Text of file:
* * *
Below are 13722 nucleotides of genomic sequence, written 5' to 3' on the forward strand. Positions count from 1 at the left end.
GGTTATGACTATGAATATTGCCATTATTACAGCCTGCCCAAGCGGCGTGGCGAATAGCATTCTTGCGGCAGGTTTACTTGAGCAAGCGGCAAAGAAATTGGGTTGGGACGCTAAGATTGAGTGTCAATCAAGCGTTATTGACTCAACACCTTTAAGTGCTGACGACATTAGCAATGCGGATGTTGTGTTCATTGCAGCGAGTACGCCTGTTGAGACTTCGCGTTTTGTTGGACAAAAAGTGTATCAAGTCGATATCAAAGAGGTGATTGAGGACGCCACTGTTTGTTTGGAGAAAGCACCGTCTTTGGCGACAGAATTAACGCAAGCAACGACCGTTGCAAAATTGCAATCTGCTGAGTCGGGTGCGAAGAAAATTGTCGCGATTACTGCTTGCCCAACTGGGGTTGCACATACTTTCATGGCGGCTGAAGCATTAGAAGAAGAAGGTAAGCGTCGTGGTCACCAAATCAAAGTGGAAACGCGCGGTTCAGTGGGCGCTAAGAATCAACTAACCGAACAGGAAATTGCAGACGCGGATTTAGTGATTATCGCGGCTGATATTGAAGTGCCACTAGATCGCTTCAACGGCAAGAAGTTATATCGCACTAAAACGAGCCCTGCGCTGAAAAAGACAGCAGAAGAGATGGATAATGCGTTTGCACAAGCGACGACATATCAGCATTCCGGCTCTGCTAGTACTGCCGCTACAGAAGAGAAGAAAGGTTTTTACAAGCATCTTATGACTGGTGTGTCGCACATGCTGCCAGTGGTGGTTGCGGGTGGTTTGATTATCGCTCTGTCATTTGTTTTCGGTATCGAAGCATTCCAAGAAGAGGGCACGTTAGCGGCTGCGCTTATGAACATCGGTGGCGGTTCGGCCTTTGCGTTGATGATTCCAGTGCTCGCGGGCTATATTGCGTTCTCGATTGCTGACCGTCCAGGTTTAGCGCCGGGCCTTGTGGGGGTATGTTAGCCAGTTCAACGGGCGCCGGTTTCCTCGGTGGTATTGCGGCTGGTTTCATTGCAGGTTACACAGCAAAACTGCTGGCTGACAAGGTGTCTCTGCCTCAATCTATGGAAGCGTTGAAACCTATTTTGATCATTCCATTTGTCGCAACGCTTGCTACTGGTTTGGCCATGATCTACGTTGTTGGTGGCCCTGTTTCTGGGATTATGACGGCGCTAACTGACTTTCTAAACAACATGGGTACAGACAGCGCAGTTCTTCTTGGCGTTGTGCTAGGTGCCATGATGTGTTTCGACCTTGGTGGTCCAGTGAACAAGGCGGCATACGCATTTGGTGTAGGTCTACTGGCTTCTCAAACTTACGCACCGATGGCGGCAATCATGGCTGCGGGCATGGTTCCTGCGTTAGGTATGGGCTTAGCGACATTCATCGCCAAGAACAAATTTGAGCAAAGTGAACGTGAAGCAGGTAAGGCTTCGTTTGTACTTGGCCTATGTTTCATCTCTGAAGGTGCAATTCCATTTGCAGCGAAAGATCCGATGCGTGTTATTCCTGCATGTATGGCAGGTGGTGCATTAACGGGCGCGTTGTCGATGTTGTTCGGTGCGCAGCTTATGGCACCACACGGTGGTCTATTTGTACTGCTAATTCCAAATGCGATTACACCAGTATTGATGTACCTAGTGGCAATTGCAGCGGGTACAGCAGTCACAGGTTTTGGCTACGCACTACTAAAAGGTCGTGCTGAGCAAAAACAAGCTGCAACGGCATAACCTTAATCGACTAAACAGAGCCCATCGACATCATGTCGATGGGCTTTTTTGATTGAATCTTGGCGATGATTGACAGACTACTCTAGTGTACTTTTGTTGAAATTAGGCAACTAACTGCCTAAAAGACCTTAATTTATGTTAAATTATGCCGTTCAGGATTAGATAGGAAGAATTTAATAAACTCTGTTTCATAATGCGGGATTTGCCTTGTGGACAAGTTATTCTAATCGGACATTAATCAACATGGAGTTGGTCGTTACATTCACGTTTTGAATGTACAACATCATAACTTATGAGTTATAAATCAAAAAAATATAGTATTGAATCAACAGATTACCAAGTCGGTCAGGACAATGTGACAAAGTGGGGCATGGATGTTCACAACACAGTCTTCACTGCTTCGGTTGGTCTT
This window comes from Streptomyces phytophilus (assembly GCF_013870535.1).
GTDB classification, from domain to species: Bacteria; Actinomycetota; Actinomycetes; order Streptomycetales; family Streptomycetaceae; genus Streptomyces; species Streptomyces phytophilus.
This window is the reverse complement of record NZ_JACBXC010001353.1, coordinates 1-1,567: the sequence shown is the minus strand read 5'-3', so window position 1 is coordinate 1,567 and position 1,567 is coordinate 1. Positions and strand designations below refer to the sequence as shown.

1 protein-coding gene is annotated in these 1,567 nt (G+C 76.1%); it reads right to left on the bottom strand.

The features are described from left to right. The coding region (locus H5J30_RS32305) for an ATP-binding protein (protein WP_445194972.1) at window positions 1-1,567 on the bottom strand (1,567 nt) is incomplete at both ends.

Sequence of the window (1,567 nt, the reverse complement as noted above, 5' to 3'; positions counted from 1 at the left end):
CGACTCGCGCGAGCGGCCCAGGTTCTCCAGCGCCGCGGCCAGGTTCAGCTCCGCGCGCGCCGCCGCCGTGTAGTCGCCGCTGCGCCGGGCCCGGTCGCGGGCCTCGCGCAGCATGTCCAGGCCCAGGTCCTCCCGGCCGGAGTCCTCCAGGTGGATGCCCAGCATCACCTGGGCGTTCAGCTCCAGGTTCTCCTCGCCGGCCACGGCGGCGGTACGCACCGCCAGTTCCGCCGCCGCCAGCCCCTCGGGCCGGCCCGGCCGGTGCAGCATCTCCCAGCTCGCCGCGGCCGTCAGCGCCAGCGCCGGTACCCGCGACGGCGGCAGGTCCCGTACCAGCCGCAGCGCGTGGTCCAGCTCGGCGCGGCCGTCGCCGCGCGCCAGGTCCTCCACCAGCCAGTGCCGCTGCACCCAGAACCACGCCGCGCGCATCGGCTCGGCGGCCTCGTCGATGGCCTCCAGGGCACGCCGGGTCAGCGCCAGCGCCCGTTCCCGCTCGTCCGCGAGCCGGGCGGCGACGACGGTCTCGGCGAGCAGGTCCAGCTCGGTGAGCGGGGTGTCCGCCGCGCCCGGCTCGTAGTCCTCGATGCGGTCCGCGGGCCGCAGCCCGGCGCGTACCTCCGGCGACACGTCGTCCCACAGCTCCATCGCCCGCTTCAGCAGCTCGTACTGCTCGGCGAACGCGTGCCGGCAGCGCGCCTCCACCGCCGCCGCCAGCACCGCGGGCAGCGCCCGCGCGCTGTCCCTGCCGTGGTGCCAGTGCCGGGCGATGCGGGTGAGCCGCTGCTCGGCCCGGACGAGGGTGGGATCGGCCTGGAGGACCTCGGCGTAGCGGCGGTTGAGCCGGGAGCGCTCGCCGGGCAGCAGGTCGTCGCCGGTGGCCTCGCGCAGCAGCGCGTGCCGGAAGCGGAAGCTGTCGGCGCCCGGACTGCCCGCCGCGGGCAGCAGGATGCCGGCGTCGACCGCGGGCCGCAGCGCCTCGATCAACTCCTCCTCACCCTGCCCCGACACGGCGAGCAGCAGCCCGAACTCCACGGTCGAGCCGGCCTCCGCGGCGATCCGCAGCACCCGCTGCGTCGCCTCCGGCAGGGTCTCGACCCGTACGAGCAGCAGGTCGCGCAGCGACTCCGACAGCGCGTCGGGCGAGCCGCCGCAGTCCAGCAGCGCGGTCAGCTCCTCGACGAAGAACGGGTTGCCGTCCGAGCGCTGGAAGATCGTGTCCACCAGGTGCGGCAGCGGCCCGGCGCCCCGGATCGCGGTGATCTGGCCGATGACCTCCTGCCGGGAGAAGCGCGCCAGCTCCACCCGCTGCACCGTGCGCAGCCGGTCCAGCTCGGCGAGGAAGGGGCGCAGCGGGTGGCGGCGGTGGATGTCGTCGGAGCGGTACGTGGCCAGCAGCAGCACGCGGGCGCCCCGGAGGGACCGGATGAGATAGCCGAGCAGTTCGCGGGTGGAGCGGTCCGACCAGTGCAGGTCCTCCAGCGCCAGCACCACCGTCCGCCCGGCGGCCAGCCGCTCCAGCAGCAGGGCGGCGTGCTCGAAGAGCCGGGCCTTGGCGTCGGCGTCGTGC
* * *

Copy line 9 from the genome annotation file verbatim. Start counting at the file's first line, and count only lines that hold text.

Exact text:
CGACTCGCGCGAGCGGCCCAGGTTCTCCAGCGCCGCGGCCAGGTTCAGCTCCGCGCGCGCCGCCGCCGTGTAGTCGCCGCTGCGCCGGGCCCGGTCGCGGGCCTCGCGCAGCATGTCCAGGCCCAGGTCCTCCCGGCCGGAGTCCTCCAGGTGGATGCCCAGCATCACCTGGGCGTTCAGCTCCAGGTTCTCCTCGCCGGCCACGGCGGCGGTACGCACCGCCAGTTCCGCCGCCGCCAGCCCCTCGGGCCGGCCCGGCCGGTGCAGCATCTCCCAGCTCGCCGCGGCCGTCAGCGCCAGCGCCGGTACCCGCGACGGCGGCAGGTCCCGTACCAGCCGCAGCGCGTGGTCCAGCTCGGCGCGGCCGTCGCCGCGCGCCAGGTCCTCCACCAGCCAGTGCCGCTGCACCCAGAACCACGCCGCGCGCATCGGCTCGGCGGCCTCGTCGATGGCCTCCAGGGCACGCCGGGTCAGCGCCAGCGCCCGTTCCCGCTCGTCCGCGAGCCGGGCGGCGACGACGGTCTCGGCGAGCAGGTCCAGCTCGGTGAGCGGGGTGTCCGCCGCGCCCGGCTCGTAGTCCTCGATGCGGTCCGCGGGCCGCAGCCCGGCGCGTACCTCCGGCGACACGTCGTCCCACAGCTCCATCGCCCGCTTCAGCAGCTCGTACTGCTCGGCGAACGCGTGCCGGCAGCGCGCCTCCACCGCCGCCGCCAGCACCGCGGGCAGCGCCCGCGCGCTGTCCCTGCCGTGGTGCCAGTGCCGGGCGATGCGGGTGAGCCGCTGCTCGGCCCGGACGAGGGTGGGATCGGCCTGGAGGACCTCGGCGTAGCGGCGGTTGAGCCGGGAGCGCTCGCCGGGCAGCAGGTCGTCGCCGGTGGCCTCGCGCAGCAGCGCGTGCCGGAAGCGGAAGCTGTCGGCGCCCGGACTGCCCGCCGCGGGCAGCAGGATGCCGGCGTCGACCGCGGGCCGCAGCGCCTCGATCAACTCCTCCTCACCCTGCCCCGACACGGCGAGCAGCAGCCCGAACTCCACGGTCGAGCCGGCCTCCGCGGCGATCCGCAGCACCCGCTGCGTCGCCTCCGGCAGGGTCTCGACCCGTACGAGCAGCAGGTCGCGCAGCGACTCCGACAGCGCGTCGGGCGAGCCGCCGCAGTCCAGCAGCGCGGTCAGCTCCTCGACGAAGAACGGGTTGCCGTCCGAGCGCTGGAAGATCGTGTCCACCAGGTGCGGCAGCGGCCCGGCGCCCCGGATCGCGGTGATCTGGCCGATGACCTCCTGCCGGGAGAAGCGCGCCAGCTCCACCCGCTGCACCGTGCGCAGCCGGTCCAGCTCGGCGAGGAAGGGGCGCAGCGGGTGGCGGCGGTGGATGTCGTCGGAGCGGTACGTGGCCAGCAGCAGCACGCGGGCGCCCCGGAGGGACCGGATGAGATAGCCGAGCAGTTCGCGGGTGGAGCGGTCCGACCAGTGCAGGTCCTCCAGCGCCAGCACCACCGTCCGCCCGGCGGCCAGCCGCTCCAGCAGCAGGGCGGCGTGCTCGAAGAGCCGGGCCTTGGCGTCGGCGTCGTGC